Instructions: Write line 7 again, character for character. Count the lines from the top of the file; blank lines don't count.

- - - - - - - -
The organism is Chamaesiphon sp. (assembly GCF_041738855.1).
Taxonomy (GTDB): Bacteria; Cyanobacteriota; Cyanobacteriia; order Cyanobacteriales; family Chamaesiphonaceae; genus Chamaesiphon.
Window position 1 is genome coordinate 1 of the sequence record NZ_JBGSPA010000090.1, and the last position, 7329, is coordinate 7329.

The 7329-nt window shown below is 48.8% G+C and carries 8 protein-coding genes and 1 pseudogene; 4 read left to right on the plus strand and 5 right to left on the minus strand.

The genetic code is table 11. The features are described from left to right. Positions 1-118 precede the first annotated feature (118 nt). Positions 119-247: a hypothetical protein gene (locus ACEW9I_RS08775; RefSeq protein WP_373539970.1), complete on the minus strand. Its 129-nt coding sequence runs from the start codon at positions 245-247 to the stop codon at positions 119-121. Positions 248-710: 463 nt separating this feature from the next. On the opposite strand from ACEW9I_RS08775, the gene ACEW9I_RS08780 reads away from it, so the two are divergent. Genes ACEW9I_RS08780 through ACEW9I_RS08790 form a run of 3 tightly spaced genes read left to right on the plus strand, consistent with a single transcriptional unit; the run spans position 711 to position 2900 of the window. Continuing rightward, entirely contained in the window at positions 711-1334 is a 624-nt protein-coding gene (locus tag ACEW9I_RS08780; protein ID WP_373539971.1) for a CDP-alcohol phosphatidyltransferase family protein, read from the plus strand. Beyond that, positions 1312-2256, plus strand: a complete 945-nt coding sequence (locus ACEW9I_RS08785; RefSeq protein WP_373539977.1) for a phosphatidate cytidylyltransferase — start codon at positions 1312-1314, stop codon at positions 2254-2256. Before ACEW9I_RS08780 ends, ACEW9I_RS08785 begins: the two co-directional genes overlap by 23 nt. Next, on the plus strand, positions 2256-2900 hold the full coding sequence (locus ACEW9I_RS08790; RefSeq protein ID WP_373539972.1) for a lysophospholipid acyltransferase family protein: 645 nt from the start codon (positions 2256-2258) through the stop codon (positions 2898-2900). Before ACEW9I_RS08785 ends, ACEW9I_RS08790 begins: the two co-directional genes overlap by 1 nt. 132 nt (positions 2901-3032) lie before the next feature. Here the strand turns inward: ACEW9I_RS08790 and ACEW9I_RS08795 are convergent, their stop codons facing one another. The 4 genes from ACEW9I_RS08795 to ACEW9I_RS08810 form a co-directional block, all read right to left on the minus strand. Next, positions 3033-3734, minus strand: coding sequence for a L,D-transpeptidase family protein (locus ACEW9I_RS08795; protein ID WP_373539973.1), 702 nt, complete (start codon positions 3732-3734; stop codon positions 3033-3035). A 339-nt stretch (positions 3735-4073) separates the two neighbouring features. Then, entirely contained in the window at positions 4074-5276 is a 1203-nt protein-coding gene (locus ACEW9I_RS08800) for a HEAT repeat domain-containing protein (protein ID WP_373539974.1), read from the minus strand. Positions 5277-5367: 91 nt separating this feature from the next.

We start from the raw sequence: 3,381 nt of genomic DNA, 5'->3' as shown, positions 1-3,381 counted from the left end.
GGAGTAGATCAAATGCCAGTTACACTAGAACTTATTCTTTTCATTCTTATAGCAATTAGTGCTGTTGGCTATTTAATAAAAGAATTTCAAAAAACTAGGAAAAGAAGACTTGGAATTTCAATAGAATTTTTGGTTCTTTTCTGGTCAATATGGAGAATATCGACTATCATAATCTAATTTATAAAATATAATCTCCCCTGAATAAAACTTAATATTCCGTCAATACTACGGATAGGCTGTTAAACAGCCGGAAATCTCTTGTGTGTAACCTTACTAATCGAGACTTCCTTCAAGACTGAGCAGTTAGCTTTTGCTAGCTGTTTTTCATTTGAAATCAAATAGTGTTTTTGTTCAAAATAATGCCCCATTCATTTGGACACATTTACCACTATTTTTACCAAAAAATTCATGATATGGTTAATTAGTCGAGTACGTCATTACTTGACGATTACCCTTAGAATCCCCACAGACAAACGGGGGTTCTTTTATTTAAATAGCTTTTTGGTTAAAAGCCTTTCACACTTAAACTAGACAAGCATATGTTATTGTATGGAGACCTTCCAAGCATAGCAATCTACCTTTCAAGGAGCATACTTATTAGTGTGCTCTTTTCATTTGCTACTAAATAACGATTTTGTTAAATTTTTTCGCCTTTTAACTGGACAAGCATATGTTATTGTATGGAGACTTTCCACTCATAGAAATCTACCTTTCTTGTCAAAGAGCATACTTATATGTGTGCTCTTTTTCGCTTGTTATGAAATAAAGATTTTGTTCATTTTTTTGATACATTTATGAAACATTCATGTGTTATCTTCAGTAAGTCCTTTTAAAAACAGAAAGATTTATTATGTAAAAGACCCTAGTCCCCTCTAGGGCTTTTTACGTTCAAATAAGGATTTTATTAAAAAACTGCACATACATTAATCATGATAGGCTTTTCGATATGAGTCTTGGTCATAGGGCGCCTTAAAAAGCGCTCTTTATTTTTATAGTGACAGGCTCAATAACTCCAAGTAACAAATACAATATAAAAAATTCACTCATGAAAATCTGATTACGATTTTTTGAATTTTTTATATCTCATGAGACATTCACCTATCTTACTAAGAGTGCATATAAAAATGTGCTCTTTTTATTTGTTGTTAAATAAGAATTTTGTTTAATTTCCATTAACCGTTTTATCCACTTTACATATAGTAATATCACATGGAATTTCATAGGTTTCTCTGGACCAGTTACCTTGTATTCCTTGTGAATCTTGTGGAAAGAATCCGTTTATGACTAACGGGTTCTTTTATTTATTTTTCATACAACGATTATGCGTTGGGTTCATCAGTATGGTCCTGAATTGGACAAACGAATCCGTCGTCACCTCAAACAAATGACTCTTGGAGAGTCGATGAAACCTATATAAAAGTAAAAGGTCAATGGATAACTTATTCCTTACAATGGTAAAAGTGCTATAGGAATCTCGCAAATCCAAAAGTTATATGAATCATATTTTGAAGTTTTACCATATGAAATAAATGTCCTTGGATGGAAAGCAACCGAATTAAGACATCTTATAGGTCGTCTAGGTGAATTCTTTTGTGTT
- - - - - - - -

GGAGTAGATCAAATGCCAGTTACACTAGAACTTATTCTTTTCATTCTTATAGCAATTAGTGCTGTTGGCTATTTAATAAAAGAATTTCAAAAAACTAGGAAAAGAAGACTTGGAATTTCAATAGAATTTTTGGTTCTTTTCTGGTCAATATGGAGAATATCGACTATCATAATCTAATTTATAAAATATAATCTCCCCTGAATAAAACTTAATATTCCGTCAATACTACGGATAGGCTGTTAAACAGCCGGAAATCTCTTGTGTGTAACCTTACTAATCGAGACTTCCTTCAAGACTGAGCAGTTAGCTTTTGCTAGCTGTTTTTCATTTGAAATCAAATAGTGTTTTTGTTCAAAATAATGCCCCATTCATTTGGACACATTTACCACTATTTTTACCAAAAAATTCATGATATGGTTAATTAGTCGAGTACGTCATTACTTGACGATTACCCTTAGAATCCCCACAGACAAACGGGGGTTCTTTTATTTAAATAGCTTTTTGGTTAAAAGCCTTTCACACTTAAACTAGACAAGCATATGTTATTGTATGGAGACCTTCCAAGCATAGCAATCTACCTTTCAAGGAGCATACTTATTAGTGTGCTCTTTTCATTTGCTACTAAATAACGATTTTGTTAAATTTTTTCGCCTTTTAACTGGACAAGCATATGTTATTGTATGGAGACTTTCCACTCATAGAAATCTACCTTTCTTGTCAAAGAGCATACTTATATGTGTGCTCTTTTTCGCTTGTTATGAAATAAAGATTTTGTTCATTTTTTTGATACATTTATGAAACATTCATGTGTTATCTTCAGTAAGTCCTTTTAAAAACAGAAAGATTTATTATGTAAAAGACCCTAGTCCCCTCTAGGGCTTTTTACGTTCAAATAAGGATTTTATTAAAAAACTGCACATACATTAATCATGATAGGCTTTTCGATATGAGTCTTGGTCATAGGGCGCCTTAAAAAGCGCTCTTTATTTTTATAGTGACAGGCTCAATAACTCCAAGTAACAAATACAATATAAAAAATTCACTCATGAAAATCTGATTACGATTTTTTGAATTTTTTATATCTCATGAGACATTCACCTATCTTACTAAGAGTGCATATAAAAATGTGCTCTTTTTATTTGTTGTTAAATAAGAATTTTGTTTAATTTCCATTAACCGTTTTATCCACTTTACATATAGTAATATCACATGGAATTTCATAGGTTTCTCTGGACCAGTTACCTTGTATTCCTTGTGAATCTTGTGGAAAGAATCCGTTTATGACTAACGGGTTCTTTTATTTATTTTTCATACAACGATTATGCGTTGGGTTCATCAGTATGGTCCTGAATTGGACAAACGAATCCGTCGTCACCTCAAACAAATGACTCTTGGAGAGTCGATGAAACCTATATAAAAGTAAAAGGTCAATGGATAACTTATTCCTTACAATGGTAAAAGTGCTATAGGAATCTCGCAAATCCAAAAGTTATATGAATCATATTTTGAAGTTTTACCATATGAAATAAATGTCCTTGGATGGAAAGCAACCGAATTAAGACATCTTATAGGTCGTCTAGGTGAATTCTTTTGTGTT